Experiences that require presence often result in a sense of urgency, and there is little more compelling than urgency. A one-time-only event, a 7:30pm deadline, a time-based leaderboard, a buried puzzle piece that some other team might locate and dig up first. We are slaves to the ticking clock, and an experience that feels urgent can sometimes hold our interest longer than it otherwise ought to. We don’t like to miss out, we don’t like to run out of time. (What about presence experiences that are not urgent? Do these even exist? Please discuss.)
Presence, physicality, and reality are all fairly novel in our fiction-based experiences. While there are plenty of entertainment experiences that incorporate these aspects (like sports), few incorporate intellectual work, fiction, or fantasy. And vice-versa, we’re not used to our fiction/fantasy entertainment experiences taking place in the physical realm or invading our reality. These things are new and exciting. If these experiences ever lose their novelty, they could become less compelling.
Finally, experiences that require presence seem to be very immersive. “Immersion” is the big buzz word in video games right now. Is it the holy grail of core gameplay virtues? Is it a virtue at all? What makes a game immersive? What could be more immersive than an actual physical experience that complements your intellectual one?
In January, we attended the first part of a panel at MAGFest run by a group of researchers who had been studying immersion in games. One factor they looked into was controls. If a game’s controls were obtrusive in any way, it made it much more difficult for the player to lose themselves and become immersed in the game. The bulky, unnatural controls kept calling attention to themselves and taking the player out of the game. A Kinect game might be extremely immersive, your body being the most natural controller of all, but if the sensor is not reading you well and the game’s feedback does not mesh with your physical intention, it can make your body the most frustrating controller of all. It’s hard to imagine a worse way to obstruct immersion than to make one’s own body movements feel unnatural or wrong.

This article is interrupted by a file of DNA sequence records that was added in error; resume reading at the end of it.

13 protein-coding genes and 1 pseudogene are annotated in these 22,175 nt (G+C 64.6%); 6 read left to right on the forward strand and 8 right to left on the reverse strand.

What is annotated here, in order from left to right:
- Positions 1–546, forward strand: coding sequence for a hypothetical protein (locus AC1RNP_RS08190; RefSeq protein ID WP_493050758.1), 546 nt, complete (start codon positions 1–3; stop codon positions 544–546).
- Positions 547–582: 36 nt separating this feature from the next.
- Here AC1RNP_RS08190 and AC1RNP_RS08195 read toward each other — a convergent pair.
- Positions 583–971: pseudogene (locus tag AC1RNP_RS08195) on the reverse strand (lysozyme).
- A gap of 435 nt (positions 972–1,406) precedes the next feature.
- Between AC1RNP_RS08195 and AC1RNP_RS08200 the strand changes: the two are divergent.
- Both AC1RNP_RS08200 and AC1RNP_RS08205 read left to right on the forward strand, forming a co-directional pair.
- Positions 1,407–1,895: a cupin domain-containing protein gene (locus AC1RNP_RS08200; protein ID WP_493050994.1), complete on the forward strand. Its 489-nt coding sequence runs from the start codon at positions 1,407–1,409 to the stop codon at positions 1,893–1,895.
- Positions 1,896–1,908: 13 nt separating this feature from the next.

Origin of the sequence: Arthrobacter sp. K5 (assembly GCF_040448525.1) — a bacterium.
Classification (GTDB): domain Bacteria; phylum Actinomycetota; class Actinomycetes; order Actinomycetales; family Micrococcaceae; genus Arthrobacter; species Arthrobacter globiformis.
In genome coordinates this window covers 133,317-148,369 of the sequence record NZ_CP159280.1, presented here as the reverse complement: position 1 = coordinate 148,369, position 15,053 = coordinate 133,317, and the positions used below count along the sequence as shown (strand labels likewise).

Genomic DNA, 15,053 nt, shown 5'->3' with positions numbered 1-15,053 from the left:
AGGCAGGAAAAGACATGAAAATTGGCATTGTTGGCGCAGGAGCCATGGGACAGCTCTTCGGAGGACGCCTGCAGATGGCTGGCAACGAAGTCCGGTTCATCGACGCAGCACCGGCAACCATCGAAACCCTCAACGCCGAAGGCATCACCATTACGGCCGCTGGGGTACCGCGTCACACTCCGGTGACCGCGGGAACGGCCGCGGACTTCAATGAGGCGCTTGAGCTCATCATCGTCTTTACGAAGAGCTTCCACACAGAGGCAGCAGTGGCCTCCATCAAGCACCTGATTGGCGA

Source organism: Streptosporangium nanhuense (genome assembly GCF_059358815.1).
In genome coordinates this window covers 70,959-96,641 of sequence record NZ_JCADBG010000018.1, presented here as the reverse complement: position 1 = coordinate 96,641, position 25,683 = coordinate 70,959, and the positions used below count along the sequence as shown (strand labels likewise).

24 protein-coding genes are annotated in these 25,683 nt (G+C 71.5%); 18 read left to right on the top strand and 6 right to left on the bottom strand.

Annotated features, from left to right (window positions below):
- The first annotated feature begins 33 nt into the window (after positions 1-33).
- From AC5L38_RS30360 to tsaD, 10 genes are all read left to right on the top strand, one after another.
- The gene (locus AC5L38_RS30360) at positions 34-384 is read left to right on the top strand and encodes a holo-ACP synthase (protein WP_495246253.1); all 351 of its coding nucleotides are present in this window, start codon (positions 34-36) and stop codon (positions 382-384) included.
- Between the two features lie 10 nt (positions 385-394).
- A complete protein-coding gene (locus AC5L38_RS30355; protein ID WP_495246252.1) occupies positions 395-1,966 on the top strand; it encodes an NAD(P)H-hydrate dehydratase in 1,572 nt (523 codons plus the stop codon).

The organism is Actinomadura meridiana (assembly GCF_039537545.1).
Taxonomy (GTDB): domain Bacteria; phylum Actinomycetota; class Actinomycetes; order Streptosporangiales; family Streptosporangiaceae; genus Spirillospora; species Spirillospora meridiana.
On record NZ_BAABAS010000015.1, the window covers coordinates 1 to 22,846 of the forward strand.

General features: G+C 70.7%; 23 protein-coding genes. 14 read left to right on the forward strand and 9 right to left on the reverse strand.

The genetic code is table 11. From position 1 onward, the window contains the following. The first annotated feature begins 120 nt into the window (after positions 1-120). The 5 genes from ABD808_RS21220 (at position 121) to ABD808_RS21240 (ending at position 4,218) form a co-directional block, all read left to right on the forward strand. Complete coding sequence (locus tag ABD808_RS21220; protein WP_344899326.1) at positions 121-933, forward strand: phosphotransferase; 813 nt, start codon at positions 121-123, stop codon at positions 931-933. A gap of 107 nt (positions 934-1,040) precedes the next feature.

Going back to experiences which require presence, it seems like they have the same potential for immersion or distraction by requiring the player’s real body and self. To physically do and experience is the pinnacle of immersion, I would imagine, but I think a strong narrative is required first. At DASH this year, there were so many distractions trying to take us away from the experience. It was pretty cold in the morning, it started raining in the afternoon, and we often had a hard time finding good places to sit and work together. Discomfort kept us from being immersed, kept reminding us that we were at this fabricated event and at the mercy of GC’s capabilities and foresight.
However. (My English teacher always taught me never to begin a sentence with that word. How about an entire stand-alone sentence?? This is my blog, I do what I want!) DASH did not have a strong narrative to begin with, so even in the most comfortable of scenarios I think it would have taken a lot of imagination on our part to become immersed in any capacity. On the other hand, in an event where the narrative and aesthetic were strongly presented, and where we were perhaps playing as renegade detectives investigating a series of murders while on the run from conspirators inside the government (can you tell I’ve been watching a lot of X-Files?), a little rain, cold, and discomfort might actually serve to enhance our immersion in the game. In short, I think narrative is an extremely powerful tool that can be used to make these physical experiences more immersive, and therefore more compelling.
So I think the answer to the question, “Why are physical experiences compelling?”, is that their use of presence and physicality can make them feel urgent, novel, and/or immersive — all very compelling qualities in an experience.
I’d love to hear anyone else’s thoughts on the subject, or on any specific parts of this post. Thanks again to Sara and Jen for bringing up such interesting questions and ideas. I’m in Media Studies major heaven!